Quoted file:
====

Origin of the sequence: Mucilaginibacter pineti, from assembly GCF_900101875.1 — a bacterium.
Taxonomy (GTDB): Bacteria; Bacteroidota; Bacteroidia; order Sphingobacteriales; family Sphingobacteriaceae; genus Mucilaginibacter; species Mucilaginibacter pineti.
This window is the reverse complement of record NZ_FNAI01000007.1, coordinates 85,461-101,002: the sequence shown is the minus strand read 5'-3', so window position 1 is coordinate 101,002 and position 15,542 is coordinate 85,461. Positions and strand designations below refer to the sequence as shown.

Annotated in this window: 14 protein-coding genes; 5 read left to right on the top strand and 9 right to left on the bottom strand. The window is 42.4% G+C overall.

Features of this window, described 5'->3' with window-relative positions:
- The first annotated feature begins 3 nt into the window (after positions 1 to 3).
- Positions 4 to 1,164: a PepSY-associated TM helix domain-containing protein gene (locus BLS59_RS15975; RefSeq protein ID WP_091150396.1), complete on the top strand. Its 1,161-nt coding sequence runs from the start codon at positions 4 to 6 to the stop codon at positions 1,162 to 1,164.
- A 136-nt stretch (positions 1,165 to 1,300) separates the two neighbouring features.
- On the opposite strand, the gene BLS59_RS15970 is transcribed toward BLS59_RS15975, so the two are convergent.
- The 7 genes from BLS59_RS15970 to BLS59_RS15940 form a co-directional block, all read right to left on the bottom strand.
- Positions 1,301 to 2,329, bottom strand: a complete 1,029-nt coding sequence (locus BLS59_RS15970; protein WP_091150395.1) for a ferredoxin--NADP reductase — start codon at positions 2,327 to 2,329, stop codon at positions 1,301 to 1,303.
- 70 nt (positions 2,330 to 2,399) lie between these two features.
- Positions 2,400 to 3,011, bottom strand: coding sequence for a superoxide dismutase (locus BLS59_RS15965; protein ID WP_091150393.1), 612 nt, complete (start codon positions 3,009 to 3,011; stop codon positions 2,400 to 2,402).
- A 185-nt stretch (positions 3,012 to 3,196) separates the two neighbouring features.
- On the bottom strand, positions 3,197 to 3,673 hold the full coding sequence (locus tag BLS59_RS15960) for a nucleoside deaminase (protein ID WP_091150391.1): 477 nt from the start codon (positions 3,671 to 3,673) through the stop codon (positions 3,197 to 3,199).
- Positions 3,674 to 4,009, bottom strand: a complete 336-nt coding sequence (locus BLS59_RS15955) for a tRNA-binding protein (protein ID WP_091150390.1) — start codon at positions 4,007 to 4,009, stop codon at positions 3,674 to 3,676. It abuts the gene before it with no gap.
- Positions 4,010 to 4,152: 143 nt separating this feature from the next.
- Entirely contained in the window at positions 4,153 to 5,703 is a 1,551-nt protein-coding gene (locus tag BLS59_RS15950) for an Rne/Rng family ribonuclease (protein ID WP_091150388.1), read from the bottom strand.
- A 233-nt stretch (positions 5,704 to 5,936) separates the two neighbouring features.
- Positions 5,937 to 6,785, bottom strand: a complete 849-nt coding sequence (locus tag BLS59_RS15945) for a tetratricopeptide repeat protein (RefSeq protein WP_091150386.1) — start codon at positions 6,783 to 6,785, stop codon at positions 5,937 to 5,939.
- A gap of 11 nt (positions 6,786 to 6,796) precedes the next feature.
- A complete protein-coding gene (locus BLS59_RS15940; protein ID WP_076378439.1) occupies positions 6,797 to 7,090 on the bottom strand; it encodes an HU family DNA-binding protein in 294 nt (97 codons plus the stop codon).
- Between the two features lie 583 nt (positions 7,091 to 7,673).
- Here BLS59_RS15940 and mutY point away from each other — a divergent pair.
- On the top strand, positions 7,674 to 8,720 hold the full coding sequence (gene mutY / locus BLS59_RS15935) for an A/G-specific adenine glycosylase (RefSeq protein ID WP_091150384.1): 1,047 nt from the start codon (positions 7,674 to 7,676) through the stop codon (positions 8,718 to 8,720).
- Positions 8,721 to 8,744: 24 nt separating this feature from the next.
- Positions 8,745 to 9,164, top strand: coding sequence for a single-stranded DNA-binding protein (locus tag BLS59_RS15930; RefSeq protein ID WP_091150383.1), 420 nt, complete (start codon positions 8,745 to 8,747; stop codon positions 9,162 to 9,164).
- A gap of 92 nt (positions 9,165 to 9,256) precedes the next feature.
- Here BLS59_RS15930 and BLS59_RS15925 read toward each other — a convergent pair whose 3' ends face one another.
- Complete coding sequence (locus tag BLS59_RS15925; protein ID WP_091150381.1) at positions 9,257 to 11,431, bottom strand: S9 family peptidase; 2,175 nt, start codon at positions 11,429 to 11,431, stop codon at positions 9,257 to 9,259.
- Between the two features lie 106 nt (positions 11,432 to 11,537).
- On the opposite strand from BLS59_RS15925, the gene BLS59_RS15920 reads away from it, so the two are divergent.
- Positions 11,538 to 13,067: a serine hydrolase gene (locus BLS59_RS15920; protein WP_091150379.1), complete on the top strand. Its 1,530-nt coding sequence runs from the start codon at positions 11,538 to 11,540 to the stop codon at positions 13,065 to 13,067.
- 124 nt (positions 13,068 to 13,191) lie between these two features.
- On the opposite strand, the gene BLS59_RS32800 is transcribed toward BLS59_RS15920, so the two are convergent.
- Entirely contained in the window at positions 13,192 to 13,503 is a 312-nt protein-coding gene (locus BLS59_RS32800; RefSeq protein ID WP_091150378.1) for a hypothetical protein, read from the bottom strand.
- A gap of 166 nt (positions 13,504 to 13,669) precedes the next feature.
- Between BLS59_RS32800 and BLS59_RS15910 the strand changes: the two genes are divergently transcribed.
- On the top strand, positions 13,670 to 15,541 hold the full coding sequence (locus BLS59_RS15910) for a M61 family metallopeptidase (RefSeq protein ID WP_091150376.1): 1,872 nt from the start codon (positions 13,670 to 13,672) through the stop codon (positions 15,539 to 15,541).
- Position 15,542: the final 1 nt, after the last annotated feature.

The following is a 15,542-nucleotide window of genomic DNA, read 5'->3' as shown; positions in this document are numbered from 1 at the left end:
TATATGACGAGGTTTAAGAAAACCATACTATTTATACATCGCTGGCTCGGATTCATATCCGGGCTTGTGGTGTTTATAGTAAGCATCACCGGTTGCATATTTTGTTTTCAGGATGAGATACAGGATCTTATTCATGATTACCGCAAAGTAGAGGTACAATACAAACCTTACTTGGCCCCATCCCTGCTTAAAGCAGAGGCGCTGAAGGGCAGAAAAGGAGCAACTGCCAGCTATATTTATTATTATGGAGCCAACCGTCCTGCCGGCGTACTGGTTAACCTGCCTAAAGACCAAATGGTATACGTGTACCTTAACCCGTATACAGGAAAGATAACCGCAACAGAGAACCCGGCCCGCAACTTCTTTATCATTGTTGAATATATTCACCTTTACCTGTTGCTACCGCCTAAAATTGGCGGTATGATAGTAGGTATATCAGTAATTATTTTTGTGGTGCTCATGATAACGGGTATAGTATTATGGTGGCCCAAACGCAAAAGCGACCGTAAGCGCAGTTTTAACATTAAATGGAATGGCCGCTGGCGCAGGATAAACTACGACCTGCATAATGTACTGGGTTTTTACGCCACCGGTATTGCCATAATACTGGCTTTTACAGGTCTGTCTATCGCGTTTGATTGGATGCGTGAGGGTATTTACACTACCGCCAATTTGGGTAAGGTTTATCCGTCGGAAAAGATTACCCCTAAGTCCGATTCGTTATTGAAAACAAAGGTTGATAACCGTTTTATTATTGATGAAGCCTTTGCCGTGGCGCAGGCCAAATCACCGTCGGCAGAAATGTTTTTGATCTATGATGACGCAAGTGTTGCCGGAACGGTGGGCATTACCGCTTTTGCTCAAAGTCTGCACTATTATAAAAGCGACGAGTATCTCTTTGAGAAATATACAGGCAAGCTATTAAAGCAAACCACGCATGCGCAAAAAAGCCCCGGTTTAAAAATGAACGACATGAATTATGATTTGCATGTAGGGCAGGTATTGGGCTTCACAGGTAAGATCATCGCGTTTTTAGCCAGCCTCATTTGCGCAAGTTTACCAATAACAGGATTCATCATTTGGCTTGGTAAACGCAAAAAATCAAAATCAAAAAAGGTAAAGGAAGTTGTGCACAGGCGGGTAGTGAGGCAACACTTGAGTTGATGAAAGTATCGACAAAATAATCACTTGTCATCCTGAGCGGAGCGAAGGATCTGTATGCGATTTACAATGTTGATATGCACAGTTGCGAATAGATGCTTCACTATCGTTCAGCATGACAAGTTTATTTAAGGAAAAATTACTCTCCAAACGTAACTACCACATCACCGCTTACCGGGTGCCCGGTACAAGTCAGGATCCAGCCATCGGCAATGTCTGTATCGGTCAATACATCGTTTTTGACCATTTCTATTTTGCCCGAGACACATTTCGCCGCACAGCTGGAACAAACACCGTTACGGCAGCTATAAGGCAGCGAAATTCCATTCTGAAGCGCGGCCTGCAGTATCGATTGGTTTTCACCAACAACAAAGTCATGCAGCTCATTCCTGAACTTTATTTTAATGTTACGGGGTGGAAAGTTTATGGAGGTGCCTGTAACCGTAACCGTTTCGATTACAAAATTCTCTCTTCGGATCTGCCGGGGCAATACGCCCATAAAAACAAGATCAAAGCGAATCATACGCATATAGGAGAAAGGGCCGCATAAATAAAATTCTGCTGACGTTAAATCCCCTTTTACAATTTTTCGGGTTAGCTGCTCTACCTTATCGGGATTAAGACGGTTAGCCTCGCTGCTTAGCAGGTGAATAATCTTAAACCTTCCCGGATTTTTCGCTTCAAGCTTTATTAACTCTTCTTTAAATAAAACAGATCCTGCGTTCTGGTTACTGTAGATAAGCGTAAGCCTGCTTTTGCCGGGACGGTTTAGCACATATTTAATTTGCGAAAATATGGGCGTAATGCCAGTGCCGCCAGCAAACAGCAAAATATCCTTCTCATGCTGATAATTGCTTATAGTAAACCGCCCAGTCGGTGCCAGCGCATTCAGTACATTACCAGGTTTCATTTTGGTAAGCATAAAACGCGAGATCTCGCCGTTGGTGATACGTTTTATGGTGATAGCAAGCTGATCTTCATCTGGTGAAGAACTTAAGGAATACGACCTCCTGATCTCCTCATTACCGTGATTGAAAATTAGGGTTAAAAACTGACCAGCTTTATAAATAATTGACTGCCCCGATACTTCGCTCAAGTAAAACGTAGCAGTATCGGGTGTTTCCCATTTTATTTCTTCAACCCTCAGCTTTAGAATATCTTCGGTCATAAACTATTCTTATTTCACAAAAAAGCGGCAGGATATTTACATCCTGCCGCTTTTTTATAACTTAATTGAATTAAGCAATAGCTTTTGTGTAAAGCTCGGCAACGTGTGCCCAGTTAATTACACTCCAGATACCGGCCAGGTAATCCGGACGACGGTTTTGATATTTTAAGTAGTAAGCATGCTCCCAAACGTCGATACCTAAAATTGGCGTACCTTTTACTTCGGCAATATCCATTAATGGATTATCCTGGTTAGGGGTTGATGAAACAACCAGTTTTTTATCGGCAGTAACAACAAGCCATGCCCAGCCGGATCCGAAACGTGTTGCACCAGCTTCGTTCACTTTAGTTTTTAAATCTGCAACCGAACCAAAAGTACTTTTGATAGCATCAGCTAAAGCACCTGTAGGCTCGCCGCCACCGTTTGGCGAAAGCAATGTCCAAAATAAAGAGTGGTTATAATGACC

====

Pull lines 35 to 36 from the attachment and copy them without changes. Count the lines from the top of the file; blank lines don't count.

- On the opposite strand, the gene BLS59_RS32800 is transcribed toward BLS59_RS15920, so the two are convergent.
- Entirely contained in the window at positions 13,192 to 13,503 is a 312-nt protein-coding gene (locus BLS59_RS32800; RefSeq protein ID WP_091150378.1) for a hypothetical protein, read from the bottom strand.